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Splicing Drugs Into Plants-Dangers of GE Pharming

Splicing Drugs Into Plants-Dangers
of GE Pharming

Inter Press Service
January 23, 2002,HEALTH: "PHARMING" HOLDS PROMISE, BUT
ALSO DANGERS

By Katherine Stapp

NEW YORK, NY

Edible vaccines and spermicide made from plants that contain human genes
could someday save lives and help prevent overpopulation, but watchdog
groups are worried about the repercussions if genetic material from these
crops gets loose in the food chain.

Animals like mice and gerbils typically have been used to produce human
antibodies -- proteins that fight disease -- but the refining process in
vats called "bioreactors" is still expensive and inefficient, and is
vulnerable to viral and bacterial contamination.

Some scientists see greater promise in plants, which are not affected by
human diseases and could produce antibodies at costs up to 100 times less
than traditional cell fermentation.

Several companies are growing crops that have been engineered to produce
human antibodies to diseases like Hepatitis B and malaria -- or even to
sperm, in what the press has dubbed "contraceptive corn." The San
Diego-based company Epicyte hopes to begin clinical trials of a topical
spermicide made from genetically modified (GMO) corn this year. It currently
has one crop growing in a greenhouse in Indiana and a second stage is
planned in Hawaii, said Sandy Strauss, Epicyte's spokesperson.

"We're following all the (federal) guidelines," Strauss said. "The chance is
almost nil (that there would be inadvertent cross- pollination), but I can't
say 100 percent, because one never knows."

This is exactly what makes environmental groups like Greenpeace nervous.
"There has been reportage of widespread contamination (by GMO crops) in
Mexico and that was something that was predicted could never happen -- and
it's happened to a rather extreme degree," said Craig Culp, the GMO media
coordinator for Greenpeace.

The contraceptive corn is not yet in open field trials, which is usually the
point at which Greenpeace actively opposes such experimental research. Last
September, the group staged a protest in California, where a company was
growing rice outdoors that had been spliced with human genes. Greenpeace
says some 20 companies worldwide are engaged in this kind of "pharming."
"We are very much aware of this," Culp said of the contraceptive corn. "It's
a pretty terrifying scenario that this could get into regular corn and end
up in someone's cornflakes."

"Open field trials are inherently a danger to the natural environment.
Buffer zones (a barrier of regular crops surrounding the GM crops) are
absolutely insufficient," he added. "Even if they're miles wide, there's
simply no way to contain it; genetic material can be carried by the wind,
pollen, insects, seed matter, animal faeces and birds. There are lots of
ways this genetic material can escape contained zones."
The technology, termed "plantibodies" by Epicyte, has a long way to go
before hitting the market. Some experts caution it is too early to judge its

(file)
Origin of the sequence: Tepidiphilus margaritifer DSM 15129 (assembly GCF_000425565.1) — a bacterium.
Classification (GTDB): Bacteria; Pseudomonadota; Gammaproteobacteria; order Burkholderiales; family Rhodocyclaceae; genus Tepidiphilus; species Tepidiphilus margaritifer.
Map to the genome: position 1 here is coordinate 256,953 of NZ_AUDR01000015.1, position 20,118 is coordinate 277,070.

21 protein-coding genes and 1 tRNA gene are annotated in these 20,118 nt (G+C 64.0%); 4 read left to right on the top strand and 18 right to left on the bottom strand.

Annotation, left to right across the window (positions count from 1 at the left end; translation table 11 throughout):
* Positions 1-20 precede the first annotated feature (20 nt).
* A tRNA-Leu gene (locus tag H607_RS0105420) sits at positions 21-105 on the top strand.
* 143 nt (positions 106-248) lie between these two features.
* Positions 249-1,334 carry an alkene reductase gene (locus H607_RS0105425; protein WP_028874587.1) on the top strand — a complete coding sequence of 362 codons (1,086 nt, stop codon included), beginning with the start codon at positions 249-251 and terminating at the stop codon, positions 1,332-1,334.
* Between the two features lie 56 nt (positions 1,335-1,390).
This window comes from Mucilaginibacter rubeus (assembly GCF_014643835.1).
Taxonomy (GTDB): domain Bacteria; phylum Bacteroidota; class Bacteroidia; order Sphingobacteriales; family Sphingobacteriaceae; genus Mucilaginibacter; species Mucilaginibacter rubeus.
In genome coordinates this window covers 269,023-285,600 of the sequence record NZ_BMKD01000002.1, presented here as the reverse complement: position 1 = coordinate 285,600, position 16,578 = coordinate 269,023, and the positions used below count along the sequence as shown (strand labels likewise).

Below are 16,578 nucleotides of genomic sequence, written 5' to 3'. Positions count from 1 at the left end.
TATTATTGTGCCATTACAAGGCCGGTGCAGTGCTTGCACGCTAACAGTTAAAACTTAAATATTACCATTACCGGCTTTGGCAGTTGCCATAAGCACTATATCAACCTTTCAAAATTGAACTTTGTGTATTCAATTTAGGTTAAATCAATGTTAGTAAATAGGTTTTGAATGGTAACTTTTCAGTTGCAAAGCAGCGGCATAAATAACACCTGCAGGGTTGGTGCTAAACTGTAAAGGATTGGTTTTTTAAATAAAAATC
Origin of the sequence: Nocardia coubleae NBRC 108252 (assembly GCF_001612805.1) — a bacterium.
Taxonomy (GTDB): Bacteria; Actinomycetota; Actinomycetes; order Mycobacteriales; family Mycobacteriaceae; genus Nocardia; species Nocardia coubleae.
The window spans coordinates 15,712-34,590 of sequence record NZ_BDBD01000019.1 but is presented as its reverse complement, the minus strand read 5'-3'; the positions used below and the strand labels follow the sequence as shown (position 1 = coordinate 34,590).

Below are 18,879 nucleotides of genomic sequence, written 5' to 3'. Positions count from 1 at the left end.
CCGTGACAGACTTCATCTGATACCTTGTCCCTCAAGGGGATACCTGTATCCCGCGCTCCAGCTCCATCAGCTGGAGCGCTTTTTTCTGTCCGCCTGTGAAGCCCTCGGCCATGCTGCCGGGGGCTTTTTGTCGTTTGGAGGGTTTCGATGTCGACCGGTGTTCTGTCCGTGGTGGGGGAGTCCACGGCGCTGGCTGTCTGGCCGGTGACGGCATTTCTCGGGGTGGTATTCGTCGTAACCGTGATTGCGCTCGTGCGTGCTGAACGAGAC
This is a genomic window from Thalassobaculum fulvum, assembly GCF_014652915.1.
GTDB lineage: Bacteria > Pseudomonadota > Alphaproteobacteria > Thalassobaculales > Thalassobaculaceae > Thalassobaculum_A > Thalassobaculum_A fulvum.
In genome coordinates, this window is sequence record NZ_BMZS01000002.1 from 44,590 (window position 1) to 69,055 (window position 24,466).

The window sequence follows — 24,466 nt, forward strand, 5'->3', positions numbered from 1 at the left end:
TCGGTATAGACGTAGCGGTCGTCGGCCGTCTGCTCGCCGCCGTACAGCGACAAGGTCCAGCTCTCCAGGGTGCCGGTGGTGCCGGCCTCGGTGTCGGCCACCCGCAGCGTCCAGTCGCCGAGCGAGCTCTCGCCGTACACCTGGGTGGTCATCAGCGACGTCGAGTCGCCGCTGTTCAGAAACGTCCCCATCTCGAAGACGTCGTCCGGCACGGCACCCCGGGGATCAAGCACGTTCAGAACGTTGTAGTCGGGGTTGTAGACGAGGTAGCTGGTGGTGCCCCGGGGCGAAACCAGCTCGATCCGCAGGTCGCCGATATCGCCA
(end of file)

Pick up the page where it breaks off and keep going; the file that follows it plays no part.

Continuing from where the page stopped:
usefulness or the hazards it may present.

"Biotech has changed the way we think about plants," said Michael Rodemeyer,
executive director of the Washington-based Pew Initiative on Food and
Biotechnology, an independent research group that takes a neutral position
on biotechnology.

"Corn is a wonderful protein factory that could be of value for
pharmaceuticals, diagnostics, and industrial applications," Rodemeyer said.
"Plants are a renewable resource, with environmental and energy advantages.
This technology may offer a way to do things that couldn't be done
otherwise."

Still, he said, "as we've seen with the Starlink case, there are concerns
that genetic traits could drift to other organisms."

In 2000, a brand of GMO corn known as Starlink that had only been approved
for animal feed somehow found its way into numerous food products in the
United States, including taco shells and tortilla chips. Allegations that
Starlink caused allergic reactions in some people prompted more than 300
product recalls and raised questions about the efficacy of government
regulation of GMO products.

"The question is how do we make sure that the (GMO) versions - -
particularly for non-food uses -- do not get into the food crops, and that's
something the regulatory agencies here are looking at," Rodemeyer said.
Gene Laos, the chief executive of a Texas-based company called Prodigene
that is experimenting with plant-based vaccines, said its cost-effectiveness
could be a boon for poorer countries.

"It will definitely benefit the underdeveloped countries, since the carrier
for the antigen would be a seed," he said. "Although edible vaccines have to
be administered by a doctor, other factors -- transportation, refrigeration
-- are negated for poor countries, as well as the cost of needles and
other supplies."

"We've had a vaccine stored in a corn seed for five years without
degradation," he added.

Prodigene has two products about to go into clinical trials -- a hepatitis B
vaccine and one that fights the bacteria known as e. coli.

Ultimately, Rodemeyer said, "it's hard to make predictions (about how
beneficial this technology could be for the developing world). What's
important is do it in a safe, effective and affordable way."


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